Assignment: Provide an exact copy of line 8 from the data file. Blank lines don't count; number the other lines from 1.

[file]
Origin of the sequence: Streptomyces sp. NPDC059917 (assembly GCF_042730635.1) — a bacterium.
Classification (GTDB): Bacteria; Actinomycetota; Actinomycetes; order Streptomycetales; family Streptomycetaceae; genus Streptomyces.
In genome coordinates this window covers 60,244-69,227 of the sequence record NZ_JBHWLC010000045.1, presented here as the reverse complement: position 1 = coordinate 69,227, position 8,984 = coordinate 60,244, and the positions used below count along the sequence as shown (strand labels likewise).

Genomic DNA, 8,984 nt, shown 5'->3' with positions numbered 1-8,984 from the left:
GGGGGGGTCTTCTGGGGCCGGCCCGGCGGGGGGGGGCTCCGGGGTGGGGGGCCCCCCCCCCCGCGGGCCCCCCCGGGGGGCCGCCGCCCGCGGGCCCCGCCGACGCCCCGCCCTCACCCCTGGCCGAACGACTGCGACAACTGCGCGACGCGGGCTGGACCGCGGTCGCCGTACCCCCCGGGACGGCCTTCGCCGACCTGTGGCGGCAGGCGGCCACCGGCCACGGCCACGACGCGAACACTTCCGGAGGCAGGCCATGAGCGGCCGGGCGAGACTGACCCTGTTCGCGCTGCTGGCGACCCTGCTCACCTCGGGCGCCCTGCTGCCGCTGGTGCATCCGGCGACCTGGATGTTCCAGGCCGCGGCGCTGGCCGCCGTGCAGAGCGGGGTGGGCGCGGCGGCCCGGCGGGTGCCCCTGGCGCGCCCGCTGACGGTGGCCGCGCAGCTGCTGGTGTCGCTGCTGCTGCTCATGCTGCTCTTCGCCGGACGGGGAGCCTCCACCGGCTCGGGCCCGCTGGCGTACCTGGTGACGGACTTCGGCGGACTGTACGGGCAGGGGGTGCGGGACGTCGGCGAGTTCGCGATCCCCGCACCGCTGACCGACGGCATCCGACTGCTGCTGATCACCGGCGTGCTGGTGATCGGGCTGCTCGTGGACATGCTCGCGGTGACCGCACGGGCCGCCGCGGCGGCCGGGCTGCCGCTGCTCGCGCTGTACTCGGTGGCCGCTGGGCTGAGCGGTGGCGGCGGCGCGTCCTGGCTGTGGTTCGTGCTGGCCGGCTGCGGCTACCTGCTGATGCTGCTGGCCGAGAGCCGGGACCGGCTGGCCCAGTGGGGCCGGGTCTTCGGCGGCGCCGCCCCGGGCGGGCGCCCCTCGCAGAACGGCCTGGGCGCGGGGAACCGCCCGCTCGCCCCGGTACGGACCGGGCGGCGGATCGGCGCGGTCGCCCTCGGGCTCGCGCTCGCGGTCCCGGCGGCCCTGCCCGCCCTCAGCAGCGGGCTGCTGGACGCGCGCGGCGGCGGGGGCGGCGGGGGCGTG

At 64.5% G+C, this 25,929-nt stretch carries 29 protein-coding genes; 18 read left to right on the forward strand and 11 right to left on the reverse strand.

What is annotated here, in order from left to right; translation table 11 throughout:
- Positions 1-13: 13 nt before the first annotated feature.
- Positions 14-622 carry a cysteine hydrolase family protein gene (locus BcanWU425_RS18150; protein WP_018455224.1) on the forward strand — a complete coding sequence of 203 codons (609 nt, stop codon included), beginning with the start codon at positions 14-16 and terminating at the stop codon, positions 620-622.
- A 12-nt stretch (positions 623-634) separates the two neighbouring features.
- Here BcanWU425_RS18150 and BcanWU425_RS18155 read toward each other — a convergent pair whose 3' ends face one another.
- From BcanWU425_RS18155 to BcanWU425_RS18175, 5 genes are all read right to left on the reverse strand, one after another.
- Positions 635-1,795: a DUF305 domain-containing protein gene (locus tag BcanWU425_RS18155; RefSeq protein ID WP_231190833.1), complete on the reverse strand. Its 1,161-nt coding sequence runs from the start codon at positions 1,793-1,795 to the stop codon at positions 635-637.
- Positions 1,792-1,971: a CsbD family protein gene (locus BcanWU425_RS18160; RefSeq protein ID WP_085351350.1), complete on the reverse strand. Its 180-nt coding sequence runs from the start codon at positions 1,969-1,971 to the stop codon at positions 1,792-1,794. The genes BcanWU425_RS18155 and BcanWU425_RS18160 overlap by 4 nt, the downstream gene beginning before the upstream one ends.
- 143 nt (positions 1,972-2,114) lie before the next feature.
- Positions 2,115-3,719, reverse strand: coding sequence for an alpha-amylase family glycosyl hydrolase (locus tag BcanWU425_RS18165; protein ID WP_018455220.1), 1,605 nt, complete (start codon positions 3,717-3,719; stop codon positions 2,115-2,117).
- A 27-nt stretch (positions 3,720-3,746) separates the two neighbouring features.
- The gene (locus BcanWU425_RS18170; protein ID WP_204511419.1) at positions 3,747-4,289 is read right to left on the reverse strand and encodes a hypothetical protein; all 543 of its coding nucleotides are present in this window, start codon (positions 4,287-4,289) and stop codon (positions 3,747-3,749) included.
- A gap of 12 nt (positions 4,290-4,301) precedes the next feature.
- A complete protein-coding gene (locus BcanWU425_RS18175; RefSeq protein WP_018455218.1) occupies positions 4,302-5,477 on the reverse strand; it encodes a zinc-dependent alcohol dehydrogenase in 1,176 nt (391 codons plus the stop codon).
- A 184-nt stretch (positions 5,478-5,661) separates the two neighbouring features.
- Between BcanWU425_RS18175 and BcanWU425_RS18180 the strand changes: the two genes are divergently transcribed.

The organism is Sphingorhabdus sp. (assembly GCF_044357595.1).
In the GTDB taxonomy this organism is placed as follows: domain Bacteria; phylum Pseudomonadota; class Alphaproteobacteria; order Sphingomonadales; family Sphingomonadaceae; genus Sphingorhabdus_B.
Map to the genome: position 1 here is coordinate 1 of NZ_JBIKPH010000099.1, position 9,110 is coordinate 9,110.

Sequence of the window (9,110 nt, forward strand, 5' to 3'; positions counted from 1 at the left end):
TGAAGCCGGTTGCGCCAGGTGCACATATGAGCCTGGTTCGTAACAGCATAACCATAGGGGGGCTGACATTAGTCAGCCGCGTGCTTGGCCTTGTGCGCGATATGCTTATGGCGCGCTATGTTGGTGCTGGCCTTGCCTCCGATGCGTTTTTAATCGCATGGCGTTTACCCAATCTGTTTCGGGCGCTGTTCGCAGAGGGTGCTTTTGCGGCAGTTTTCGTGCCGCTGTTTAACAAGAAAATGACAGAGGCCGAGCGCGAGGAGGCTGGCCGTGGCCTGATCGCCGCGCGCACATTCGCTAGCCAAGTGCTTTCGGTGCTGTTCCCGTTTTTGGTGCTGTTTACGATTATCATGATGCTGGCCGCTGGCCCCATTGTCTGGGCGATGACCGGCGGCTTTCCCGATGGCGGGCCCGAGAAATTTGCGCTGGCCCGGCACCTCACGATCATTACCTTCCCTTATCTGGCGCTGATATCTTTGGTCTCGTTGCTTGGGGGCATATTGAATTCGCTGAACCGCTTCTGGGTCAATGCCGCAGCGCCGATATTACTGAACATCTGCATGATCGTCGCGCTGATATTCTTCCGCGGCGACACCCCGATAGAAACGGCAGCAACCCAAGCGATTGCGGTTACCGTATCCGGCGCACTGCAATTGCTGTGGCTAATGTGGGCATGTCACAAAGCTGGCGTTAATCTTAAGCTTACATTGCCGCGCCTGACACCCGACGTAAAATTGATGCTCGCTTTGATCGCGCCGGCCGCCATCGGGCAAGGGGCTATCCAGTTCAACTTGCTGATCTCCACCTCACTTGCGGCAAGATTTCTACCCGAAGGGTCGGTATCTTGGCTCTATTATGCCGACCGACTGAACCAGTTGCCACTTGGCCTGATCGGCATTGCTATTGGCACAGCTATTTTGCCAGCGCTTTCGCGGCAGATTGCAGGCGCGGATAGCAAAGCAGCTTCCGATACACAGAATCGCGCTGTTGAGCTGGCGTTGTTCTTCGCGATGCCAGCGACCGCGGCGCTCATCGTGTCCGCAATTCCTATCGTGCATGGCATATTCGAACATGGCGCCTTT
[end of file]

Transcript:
- Positions 1-13: 13 nt before the first annotated feature.